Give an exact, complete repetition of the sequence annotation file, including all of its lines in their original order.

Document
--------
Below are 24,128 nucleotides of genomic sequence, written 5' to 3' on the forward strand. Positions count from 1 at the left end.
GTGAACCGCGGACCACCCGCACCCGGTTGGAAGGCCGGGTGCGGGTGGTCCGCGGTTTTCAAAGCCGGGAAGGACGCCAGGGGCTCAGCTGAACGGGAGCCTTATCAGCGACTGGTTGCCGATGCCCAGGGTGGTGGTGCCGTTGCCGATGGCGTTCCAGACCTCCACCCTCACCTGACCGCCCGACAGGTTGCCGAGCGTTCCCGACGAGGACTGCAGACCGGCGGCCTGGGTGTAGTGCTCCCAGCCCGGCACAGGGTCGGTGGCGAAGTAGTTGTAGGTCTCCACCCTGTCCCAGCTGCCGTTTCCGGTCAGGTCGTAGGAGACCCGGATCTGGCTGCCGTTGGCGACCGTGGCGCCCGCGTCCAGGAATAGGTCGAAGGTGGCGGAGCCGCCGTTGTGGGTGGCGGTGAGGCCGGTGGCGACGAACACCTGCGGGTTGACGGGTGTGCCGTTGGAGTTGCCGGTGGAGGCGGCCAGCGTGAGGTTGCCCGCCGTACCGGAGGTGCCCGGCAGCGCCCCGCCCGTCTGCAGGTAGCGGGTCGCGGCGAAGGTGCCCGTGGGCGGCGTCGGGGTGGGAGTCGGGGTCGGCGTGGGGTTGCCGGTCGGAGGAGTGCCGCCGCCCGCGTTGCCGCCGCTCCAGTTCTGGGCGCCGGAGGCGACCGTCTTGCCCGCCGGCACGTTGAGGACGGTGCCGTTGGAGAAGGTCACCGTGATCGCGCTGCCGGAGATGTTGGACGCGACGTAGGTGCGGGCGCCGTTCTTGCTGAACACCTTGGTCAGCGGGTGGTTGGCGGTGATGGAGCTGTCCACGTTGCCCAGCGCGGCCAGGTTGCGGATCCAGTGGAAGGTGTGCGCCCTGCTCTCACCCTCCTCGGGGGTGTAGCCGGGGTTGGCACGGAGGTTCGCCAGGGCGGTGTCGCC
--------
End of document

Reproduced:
Below are 24,128 nucleotides of genomic sequence, written 5' to 3' on the forward strand. Positions count from 1 at the left end.
GTGAACCGCGGACCACCCGCACCCGGTTGGAAGGCCGGGTGCGGGTGGTCCGCGGTTTTCAAAGCCGGGAAGGACGCCAGGGGCTCAGCTGAACGGGAGCCTTATCAGCGACTGGTTGCCGATGCCCAGGGTGGTGGTGCCGTTGCCGATGGCGTTCCAGACCTCCACCCTCACCTGACCGCCCGACAGGTTGCCGAGCGTTCCCGACGAGGACTGCAGACCGGCGGCCTGGGTGTAGTGCTCCCAGCCCGGCACAGGGTCGGTGGCGAAGTAGTTGTAGGTCTCCACCCTGTCCCAGCTGCCGTTTCCGGTCAGGTCGTAGGAGACCCGGATCTGGCTGCCGTTGGCGACCGTGGCGCCCGCGTCCAGGAATAGGTCGAAGGTGGCGGAGCCGCCGTTGTGGGTGGCGGTGAGGCCGGTGGCGACGAACACCTGCGGGTTGACGGGTGTGCCGTTGGAGTTGCCGGTGGAGGCGGCCAGCGTGAGGTTGCCCGCCGTACCGGAGGTGCCCGGCAGCGCCCCGCCCGTCTGCAGGTAGCGGGTCGCGGCGAAGGTGCCCGTGGGCGGCGTCGGGGTGGGAGTCGGGGTCGGCGTGGGGTTGCCGGTCGGAGGAGTGCCGCCGCCCGCGTTGCCGCCGCTCCAGTTCTGGGCGCCGGAGGCGACCGTCTTGCCCGCCGGCACGTTGAGGACGGTGCCGTTGGAGAAGGTCACCGTGATCGCGCTGCCGGAGATGTTGGACGCGACGTAGGTGCGGGCGCCGTTCTTGCTGAACACCTTGGTCAGCGGGTGGTTGGCGGTGATGGAGCTGTCCACGTTGCCCAGCGCGGCCAGGTTGCGGATCCAGTGGAAGGTGTGCGCCCTGCTCTCACCCTCCTCGGGGGTGTAGCCGGGGTTGGCACGGAGGTTCGCCAGGGCGGTGTCGCC